Gbowee Peace Foundation-Africa Ends First Lesson Learn Summit

... Presents Research Findings

MONROVIA-As part of the project’s first phase, the Feminist Policy Lab summit was held by the Gbowee Peace Foundation Africa.

A pilot program run by the Gbowee Peace Foundation called Africa’s Feminist Policy Lab teaches young women how to write policy papers on variety of topics that affect women and girls.

Twelve young women presented the results of their research on variety of topics, including how sexual harassment in the educational system and how Liberian hospitals have become prisons for new moms.

Providing the overview of the project, Dr. Tanya Ansahta Garnett, a Gender Specialist, stated that the feminist policy lab’s objective is to persuade the Liberian Government to take a position on gender issues or any other matters pertaining to gender equality.

“We wanted to consider the current gender issue, teach young women research and communication skills, and think about how to write about it for policymakers,” she said.

The project has four main goals, including teaching young women some fundamental skills, increasing their knowledge of feminism and activism, and ensuring that they are capable of conducting research.

Phase two of the project, in her opinion, is concerned with gathering data and writing it up. She said that during this phase, fellows identified major topics, research questions, and data collection instruments before heading out into the field to gather their data.

“In the last stage, we will compile and public the information they gathered and listen to them as they present the findings of their investigation,” she added.

The Gbowee Peace Foundation Africa’s Chairperson of the board, Cllr. Deweh E. Gray gave the opening remarks. She praised the Madre Foundation for its support of the project and noted that since its founding by a Nobel Laureate in 2012, it has offered exceptional educational opportunities for women and youth in three program areas.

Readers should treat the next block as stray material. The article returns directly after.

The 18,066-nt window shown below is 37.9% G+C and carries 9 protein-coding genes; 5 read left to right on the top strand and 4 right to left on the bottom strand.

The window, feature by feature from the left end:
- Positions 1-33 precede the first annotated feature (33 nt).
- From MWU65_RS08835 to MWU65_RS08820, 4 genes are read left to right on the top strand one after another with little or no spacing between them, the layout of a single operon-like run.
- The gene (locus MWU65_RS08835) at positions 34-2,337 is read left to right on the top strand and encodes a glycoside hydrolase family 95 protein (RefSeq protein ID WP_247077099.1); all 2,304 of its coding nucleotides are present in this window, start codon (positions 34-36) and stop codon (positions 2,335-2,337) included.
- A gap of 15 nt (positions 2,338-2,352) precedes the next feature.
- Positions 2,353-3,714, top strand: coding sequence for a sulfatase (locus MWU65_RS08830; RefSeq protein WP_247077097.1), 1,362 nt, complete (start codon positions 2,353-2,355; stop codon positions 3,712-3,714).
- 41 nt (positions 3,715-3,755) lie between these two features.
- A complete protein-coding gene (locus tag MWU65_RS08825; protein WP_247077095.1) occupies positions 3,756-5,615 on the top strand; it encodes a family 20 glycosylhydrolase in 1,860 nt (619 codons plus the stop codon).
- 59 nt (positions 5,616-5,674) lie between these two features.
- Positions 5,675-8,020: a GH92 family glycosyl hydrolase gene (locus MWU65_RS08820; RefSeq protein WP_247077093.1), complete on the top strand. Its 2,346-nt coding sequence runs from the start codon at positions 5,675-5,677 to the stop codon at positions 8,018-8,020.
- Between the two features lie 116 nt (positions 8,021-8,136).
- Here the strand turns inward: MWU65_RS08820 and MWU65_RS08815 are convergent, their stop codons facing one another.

She talked about the transformative program for education for peace and development and how community empowerment spurs creativity.

Majority of the beneficiaries are from Liberia, Madam Gray continued, adding that such initiatives have directly impacted and benefited over 45,000 women and youth from Liberia, Ghana, Nigeria, and Mozambique.

She claimed that more than 150 women and young people who received the Gbowee Peace Foundation Africa scholarship received Bachelor’s, Master’s, and doctoral degrees. She said the most recent graduates were four of their scholars, with two of them receiving high honors from Cuttington University.

The goal, according to her, is to pay attention to the young researchers as they give the results of a lesson from the foundation’s feminist Policy lab, a pilot program that will be introduced in July 2023.

According to her, the project devoted to research on gender softening is a collaborative space where researchers come together to develop and evaluate policies from a feminist perspective with the aim of addressing the systemic inequality and barriers faced by women and other marginalized groups.

This feminist policy lab is anticipated to be duplicated across the nation and act as a catalyst for change, she added, assisting in the development of inclusive policies that address gender-based discrimination and advance an equitable society.

The 2011 Nobel Peace Prize winner and Founder of the Gbowee Peace Foundation Africa, Madam Leymah Gbowee said she has always been encouraged to dream big and work to make sure that those ambitions come true when she gave the background of the lesson learn summit.

According to her, thirty years ago during her youthful age, she visited the JFK at which time she was due to have her first child at the JFK Medical Center when she came in close contact with a teenager who was held hostage by doctors at the hospital for her failure to settle her bills.

She claimed that after experiencing sadness, something prompted her to become more deeply involved in women’s concerns and start activities that supported women and young girls.

I’m not blaming anyone, but the inability to document activities is one of the reasons why women’s work can’t advance as far as it could.

“There is an African adage that says, “Until the dear learns how to write, the narrative will favor the hunter.” I’m looking for a method for this next generation of women that we are teaching and mentoring to have a moment where they can write their own stories. I support this because I genuinely don’t want this for these young kids.”

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